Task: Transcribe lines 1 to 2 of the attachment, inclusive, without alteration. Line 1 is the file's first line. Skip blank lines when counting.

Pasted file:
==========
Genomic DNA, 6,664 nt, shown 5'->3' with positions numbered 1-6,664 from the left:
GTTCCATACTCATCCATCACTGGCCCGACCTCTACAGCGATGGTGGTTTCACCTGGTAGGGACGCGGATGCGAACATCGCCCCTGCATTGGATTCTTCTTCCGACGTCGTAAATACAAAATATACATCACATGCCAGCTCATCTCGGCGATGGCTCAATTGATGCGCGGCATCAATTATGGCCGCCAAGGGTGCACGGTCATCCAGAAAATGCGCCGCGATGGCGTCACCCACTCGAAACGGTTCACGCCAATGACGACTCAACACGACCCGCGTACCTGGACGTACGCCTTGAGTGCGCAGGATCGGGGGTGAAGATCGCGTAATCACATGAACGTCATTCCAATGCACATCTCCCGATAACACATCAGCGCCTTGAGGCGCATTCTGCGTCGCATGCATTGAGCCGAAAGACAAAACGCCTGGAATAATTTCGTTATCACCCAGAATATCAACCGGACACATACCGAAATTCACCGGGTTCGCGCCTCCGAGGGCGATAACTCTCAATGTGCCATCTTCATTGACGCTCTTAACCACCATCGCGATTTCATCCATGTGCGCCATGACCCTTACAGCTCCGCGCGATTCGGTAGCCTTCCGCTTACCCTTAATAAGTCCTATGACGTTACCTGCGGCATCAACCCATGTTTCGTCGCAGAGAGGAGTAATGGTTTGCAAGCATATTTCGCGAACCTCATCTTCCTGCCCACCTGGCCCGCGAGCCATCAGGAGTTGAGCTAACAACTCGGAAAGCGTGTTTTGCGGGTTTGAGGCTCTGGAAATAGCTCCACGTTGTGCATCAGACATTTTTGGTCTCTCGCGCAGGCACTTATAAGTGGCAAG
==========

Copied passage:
Genomic DNA, 6,664 nt, shown 5'->3' with positions numbered 1-6,664 from the left:
GTTCCATACTCATCCATCACTGGCCCGACCTCTACAGCGATGGTGGTTTCACCTGGTAGGGACGCGGATGCGAACATCGCCCCTGCATTGGATTCTTCTTCCGACGTCGTAAATACAAAATATACATCACATGCCAGCTCATCTCGGCGATGGCTCAATTGATGCGCGGCATCAATTATGGCCGCCAAGGGTGCACGGTCATCCAGAAAATGCGCCGCGATGGCGTCACCCACTCGAAACGGTTCACGCCAATGACGACTCAACACGACCCGCGTACCTGGACGTACGCCTTGAGTGCGCAGGATCGGGGGTGAAGATCGCGTAATCACATGAACGTCATTCCAATGCACATCTCCCGATAACACATCAGCGCCTTGAGGCGCATTCTGCGTCGCATGCATTGAGCCGAAAGACAAAACGCCTGGAATAATTTCGTTATCACCCAGAATATCAACCGGACACATACCGAAATTCACCGGGTTCGCGCCTCCGAGGGCGATAACTCTCAATGTGCCATCTTCATTGACGCTCTTAACCACCATCGCGATTTCATCCATGTGCGCCATGACCCTTACAGCTCCGCGCGATTCGGTAGCCTTCCGCTTACCCTTAATAAGTCCTATGACGTTACCTGCGGCATCAACCCATGTTTCGTCGCAGAGAGGAGTAATGGTTTGCAAGCATATTTCGCGAACCTCATCTTCCTGCCCACCTGGCCCGCGAGCCATCAGGAGTTGAGCTAACAACTCGGAAAGCGTGTTTTGCGGGTTTGAGGCTCTGGAAATAGCTCCACGTTGTGCATCAGACATTTTTGGTCTCTCGCGCAGGCACTTATAAGTGGCAAG